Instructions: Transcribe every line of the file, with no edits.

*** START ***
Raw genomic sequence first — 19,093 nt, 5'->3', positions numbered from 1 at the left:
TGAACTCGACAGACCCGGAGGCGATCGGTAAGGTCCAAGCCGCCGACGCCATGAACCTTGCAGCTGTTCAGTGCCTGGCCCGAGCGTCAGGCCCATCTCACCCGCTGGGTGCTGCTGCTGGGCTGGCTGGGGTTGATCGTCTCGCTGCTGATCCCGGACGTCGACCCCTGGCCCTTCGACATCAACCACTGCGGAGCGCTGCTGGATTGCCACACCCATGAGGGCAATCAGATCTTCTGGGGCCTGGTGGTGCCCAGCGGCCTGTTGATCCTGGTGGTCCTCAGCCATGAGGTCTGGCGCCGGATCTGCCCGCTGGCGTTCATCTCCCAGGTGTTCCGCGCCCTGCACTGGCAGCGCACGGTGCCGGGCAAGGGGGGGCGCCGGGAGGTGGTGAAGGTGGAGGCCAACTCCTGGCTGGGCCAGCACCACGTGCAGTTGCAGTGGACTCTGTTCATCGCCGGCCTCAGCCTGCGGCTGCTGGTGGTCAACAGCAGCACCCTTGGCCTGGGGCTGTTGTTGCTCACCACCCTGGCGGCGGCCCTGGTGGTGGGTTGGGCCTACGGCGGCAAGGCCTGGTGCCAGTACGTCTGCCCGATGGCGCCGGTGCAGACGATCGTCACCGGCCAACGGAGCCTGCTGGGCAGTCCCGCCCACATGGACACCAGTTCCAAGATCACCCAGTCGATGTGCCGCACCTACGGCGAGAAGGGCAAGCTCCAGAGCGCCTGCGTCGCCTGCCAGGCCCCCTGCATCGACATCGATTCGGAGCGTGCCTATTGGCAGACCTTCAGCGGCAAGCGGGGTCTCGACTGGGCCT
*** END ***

Raw genomic sequence first — 19,093 nt, 5'->3', positions numbered from 1 at the left:
TGAACTCGACAGACCCGGAGGCGATCGGTAAGGTCCAAGCCGCCGACGCCATGAACCTTGCAGCTGTTCAGTGCCTGGCCCGAGCGTCAGGCCCATCTCACCCGCTGGGTGCTGCTGCTGGGCTGGCTGGGGTTGATCGTCTCGCTGCTGATCCCGGACGTCGACCCCTGGCCCTTCGACATCAACCACTGCGGAGCGCTGCTGGATTGCCACACCCATGAGGGCAATCAGATCTTCTGGGGCCTGGTGGTGCCCAGCGGCCTGTTGATCCTGGTGGTCCTCAGCCATGAGGTCTGGCGCCGGATCTGCCCGCTGGCGTTCATCTCCCAGGTGTTCCGCGCCCTGCACTGGCAGCGCACGGTGCCGGGCAAGGGGGGGCGCCGGGAGGTGGTGAAGGTGGAGGCCAACTCCTGGCTGGGCCAGCACCACGTGCAGTTGCAGTGGACTCTGTTCATCGCCGGCCTCAGCCTGCGGCTGCTGGTGGTCAACAGCAGCACCCTTGGCCTGGGGCTGTTGTTGCTCACCACCCTGGCGGCGGCCCTGGTGGTGGGTTGGGCCTACGGCGGCAAGGCCTGGTGCCAGTACGTCTGCCCGATGGCGCCGGTGCAGACGATCGTCACCGGCCAACGGAGCCTGCTGGGCAGTCCCGCCCACATGGACACCAGTTCCAAGATCACCCAGTCGATGTGCCGCACCTACGGCGAGAAGGGCAAGCTCCAGAGCGCCTGCGTCGCCTGCCAGGCCCCCTGCATCGACATCGATTCGGAGCGTGCCTATTGGCAGACCTTCAGCGGCAAGCGGGGTCTCGACTGGGCCT